So why is this anthology important? It gives us a snapshot of that crucial embryonic phase in the history of Ireland’s intellectual and cultural revival as witnessed, interpreted and observed by commentators, reactionaries and scholars. It is immaterial whether you agree or disagree with the sentiments of the writers in this anthology; what is important is that Ireland, belatedly, was having her own renaissance and enlightenment rolled into one. After years of stagnation there were now enough contemporaneous thinkers, scholars and commentators to make a noise. With so much to choose from it must have been a struggle for Kiberd and Mathews to compile this collection and perhaps they might consider putting more material up on a dedicated Irish revival web site.
The Handbook of the Irish Revival is also important because it demonstrates that literature does not sit alone; literature is written in a context – social, political, cultural, religious but most importantly, historical. History and literature exist symbiotically. If the Irish government does not rescind its ludicrous decision to make history a non-compulsory subject at Junior Certificate cycle in Irish secondary schools, books like this will be appreciated by fewer and fewer readers. To put it starkly; future generations won’t get it.
This handbook also reminds us of the wealth of considered commentary that was available during this time – not just from the heavies like Yeats, Maud Gonne, Synge, O’Casey, Countess Markiewicz and Connolly, but more tellingly, from lesser known entities like Susanne R. Day expressing righteous concern about The Workhouse Child in 1912, Emily Lawless trying to quantify the devastation of the Great Famine in Famine Roads and Famine Memories in 1898 or Peig Sayers vividly describing a standoff between the Land League and the ‘foreign army’ over a local eviction. One review cannot possibly do justice to such a comprehensive and wide-ranging anthology with contextualised introductions to each section and scholarly annotations for each text. I do hope though that I have succeeded in piquing your curiosity.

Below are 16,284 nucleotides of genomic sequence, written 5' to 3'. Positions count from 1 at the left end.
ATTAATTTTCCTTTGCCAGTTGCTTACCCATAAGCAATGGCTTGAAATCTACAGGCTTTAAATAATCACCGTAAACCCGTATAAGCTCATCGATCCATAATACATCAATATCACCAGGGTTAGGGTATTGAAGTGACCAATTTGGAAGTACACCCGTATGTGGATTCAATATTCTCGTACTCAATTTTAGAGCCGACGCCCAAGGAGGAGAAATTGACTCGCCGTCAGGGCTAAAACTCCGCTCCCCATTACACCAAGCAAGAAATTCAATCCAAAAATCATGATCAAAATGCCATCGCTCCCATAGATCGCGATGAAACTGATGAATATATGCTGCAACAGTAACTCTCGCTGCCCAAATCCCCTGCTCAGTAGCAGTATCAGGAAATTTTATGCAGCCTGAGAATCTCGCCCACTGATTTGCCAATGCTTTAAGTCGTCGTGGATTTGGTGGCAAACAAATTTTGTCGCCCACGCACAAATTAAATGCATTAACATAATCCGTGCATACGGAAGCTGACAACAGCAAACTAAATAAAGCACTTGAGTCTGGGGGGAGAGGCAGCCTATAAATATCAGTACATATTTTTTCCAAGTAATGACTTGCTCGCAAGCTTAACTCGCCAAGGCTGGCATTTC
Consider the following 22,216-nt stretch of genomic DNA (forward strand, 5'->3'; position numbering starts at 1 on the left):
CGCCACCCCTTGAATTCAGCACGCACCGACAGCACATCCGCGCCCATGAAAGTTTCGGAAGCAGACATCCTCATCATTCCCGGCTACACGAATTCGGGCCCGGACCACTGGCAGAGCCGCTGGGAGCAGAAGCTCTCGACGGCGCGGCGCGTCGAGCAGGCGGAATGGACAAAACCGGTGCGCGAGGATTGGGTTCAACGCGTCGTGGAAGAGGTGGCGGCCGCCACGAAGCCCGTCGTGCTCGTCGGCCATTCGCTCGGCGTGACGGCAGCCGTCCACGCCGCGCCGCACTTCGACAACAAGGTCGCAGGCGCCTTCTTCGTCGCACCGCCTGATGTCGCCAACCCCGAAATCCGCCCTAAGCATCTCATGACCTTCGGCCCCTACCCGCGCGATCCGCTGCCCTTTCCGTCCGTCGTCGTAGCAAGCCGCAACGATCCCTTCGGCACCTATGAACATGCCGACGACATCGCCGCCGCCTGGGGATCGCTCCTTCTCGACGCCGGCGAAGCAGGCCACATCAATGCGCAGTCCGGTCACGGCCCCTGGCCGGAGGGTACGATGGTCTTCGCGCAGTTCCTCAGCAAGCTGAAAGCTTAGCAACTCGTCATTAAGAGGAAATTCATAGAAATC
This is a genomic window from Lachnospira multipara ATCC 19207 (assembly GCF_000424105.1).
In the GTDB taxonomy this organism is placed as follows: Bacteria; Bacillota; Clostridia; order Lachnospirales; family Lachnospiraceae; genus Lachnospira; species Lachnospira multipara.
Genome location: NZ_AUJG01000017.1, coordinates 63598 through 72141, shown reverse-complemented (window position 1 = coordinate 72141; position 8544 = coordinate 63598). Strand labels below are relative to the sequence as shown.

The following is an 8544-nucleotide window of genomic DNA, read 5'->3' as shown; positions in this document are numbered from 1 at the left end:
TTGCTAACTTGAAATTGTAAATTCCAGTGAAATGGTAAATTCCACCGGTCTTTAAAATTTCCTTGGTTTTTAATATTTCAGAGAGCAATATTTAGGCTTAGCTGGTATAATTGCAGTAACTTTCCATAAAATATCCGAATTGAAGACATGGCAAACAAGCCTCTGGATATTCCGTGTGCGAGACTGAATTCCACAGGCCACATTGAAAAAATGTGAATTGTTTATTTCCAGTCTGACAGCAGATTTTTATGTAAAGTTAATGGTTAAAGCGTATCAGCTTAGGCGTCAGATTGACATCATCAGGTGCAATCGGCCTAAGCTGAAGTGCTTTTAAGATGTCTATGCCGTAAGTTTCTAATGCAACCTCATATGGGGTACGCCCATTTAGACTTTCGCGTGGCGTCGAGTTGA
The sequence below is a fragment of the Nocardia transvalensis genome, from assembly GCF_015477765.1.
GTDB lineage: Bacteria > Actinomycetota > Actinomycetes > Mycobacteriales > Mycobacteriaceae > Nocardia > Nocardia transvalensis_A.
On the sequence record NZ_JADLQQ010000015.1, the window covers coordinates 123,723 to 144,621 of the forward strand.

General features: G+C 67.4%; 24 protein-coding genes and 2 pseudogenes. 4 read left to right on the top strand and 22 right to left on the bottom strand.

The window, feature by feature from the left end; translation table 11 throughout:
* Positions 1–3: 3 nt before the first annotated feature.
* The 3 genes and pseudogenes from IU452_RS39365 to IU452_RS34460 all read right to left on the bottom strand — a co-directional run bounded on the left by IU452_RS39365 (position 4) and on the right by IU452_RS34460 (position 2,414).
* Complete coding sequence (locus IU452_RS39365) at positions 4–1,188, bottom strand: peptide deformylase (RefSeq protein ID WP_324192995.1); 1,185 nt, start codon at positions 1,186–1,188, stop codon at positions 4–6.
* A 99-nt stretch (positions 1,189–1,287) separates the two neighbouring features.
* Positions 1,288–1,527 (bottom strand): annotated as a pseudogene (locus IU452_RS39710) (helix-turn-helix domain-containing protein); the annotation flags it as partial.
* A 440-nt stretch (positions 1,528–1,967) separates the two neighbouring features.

Thirty-four years later I get to meet Declan Kiberd again. He and Matthews are discussing the anthology in the quirky and independent Books Upstairs on Dublin’s D’Olier St, on a Sunday afternoon. I walk back to the car in Fitzwilliam Square with my signed book. I pass Trinity College, Grattan’s Parliament, Burke, Goldsmith, Davis, blue plaques denoting the former residences of so many contributors to this handbook, the steps of Leopold Bloom, echoes of the 1913 Lockout, 1916 Rising and War of Independence. What might the compilers of a handbook in one hundred years’ time select to reflect the concerns or capture the zeitgeist of Ireland between 1990 and 2015? The answers seem terribly obvious now but for our grandchildren and greatgrandchildren it will be a revelation.